Minister of Lands Kezzie Msukwa says government is carrying out a customary land registration exercise to ensure that people under the Shire Valley Transformation Programme do not lose ownership of their land.
Speaking when he toured activities under the programme’s land component in Chikwawa District on Thursday, the minister said the aim is to ensure that smallholder farmers should benefit from the project.
He said: “Upon registration, the users of customary land parcels will receive their customary estate certificate to protect them as land owners from any conflicts or land grabbing.
“They will also be able to indicate the beneficiaries of their land after they die; hence, it will act as a will and it has no time limit.”
Msukwa said the exercise is on a pilot phase under the new land laws, notably the Customary Land Act (2016) .
“The lessons that we are drawing from piloting the new land laws are being recorded and will be used to inform the review of the process of the land laws,” he said.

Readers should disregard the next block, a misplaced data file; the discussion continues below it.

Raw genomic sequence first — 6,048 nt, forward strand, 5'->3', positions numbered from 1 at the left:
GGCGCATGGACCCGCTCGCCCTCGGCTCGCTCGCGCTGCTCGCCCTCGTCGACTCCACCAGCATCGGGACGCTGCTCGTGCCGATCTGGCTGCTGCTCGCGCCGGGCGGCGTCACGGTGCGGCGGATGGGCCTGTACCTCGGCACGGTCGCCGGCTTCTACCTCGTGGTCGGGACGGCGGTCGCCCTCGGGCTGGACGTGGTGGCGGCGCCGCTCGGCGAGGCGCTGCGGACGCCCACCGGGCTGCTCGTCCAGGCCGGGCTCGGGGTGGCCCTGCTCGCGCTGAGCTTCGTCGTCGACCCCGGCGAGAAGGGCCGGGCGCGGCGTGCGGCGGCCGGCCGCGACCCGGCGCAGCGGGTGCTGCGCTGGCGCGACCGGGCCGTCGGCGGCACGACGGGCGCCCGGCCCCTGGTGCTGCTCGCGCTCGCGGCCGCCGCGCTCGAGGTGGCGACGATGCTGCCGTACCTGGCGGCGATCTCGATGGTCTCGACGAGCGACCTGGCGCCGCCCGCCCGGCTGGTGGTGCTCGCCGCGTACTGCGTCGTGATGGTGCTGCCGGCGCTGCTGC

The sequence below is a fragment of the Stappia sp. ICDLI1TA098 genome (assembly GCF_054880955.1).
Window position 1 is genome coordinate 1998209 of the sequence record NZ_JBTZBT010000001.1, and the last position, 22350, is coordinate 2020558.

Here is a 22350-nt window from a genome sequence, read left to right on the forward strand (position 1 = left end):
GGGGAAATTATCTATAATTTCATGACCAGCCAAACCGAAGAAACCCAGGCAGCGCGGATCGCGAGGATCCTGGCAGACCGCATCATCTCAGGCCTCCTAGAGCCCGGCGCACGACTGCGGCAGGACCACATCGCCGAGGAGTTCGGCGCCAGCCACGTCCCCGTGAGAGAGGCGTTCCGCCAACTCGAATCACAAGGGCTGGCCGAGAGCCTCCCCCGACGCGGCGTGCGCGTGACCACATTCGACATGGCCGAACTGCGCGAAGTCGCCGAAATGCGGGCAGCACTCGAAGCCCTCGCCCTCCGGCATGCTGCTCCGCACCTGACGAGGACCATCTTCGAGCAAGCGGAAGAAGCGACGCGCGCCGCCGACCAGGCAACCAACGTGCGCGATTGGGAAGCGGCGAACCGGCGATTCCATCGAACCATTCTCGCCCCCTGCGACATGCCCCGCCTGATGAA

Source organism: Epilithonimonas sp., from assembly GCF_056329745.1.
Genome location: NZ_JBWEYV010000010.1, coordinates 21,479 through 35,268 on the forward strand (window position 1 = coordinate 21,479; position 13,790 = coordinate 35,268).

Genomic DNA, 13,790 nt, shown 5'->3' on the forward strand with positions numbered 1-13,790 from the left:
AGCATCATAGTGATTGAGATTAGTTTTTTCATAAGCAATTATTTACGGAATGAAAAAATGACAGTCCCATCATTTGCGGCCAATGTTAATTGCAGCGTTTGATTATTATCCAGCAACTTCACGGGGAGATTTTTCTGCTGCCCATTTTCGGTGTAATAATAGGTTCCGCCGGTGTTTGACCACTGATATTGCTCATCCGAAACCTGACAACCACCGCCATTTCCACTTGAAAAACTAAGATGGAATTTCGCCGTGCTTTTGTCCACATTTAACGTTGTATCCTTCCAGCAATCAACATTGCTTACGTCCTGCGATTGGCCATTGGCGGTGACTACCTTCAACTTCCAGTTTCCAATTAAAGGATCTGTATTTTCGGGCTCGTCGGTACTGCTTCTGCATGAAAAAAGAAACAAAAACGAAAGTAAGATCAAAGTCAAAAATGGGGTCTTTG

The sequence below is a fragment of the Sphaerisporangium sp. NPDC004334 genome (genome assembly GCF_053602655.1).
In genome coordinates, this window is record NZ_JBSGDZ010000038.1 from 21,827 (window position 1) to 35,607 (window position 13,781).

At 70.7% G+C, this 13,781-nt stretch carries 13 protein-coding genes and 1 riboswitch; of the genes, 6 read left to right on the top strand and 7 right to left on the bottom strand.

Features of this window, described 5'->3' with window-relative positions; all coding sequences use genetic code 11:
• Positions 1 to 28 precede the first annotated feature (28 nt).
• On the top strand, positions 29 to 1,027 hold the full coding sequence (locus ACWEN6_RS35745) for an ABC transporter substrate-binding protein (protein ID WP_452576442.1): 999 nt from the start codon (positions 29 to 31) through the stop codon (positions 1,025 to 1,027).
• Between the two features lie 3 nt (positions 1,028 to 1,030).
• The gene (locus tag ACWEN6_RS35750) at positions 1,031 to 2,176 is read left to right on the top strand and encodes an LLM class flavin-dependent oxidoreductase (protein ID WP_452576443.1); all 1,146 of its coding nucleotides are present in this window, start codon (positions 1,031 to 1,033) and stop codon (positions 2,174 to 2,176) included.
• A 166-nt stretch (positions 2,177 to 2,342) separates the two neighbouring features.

On his part, land surveyor and geographical information systems (GIS) specialist in the ministry’s Land Reform and Implementation Unit, Masida Mbano, said the exercise is in the mapping stage and 70 percent of it is already done.
He said: “The land holders are excited as they are not paying anything for the exercise and the issuing of certificate will also be free. So far we have mapped land for about 9 700 farmers.”
One of the users whose land has been mapped, Alfred Chibzola of Nyamphota Village in the district, hailed the project, saying it will ensure their land is safe while also maximising agricultural production in the country as farmers will be able to plant crops more than once a year.
Government launched the Shire Valley Transformation Project last year to increase agricultural productivity and commercialisation for targeted households in the Shire Valley.
The project covers 43 370 hectares of land and is worth K222.7 billion.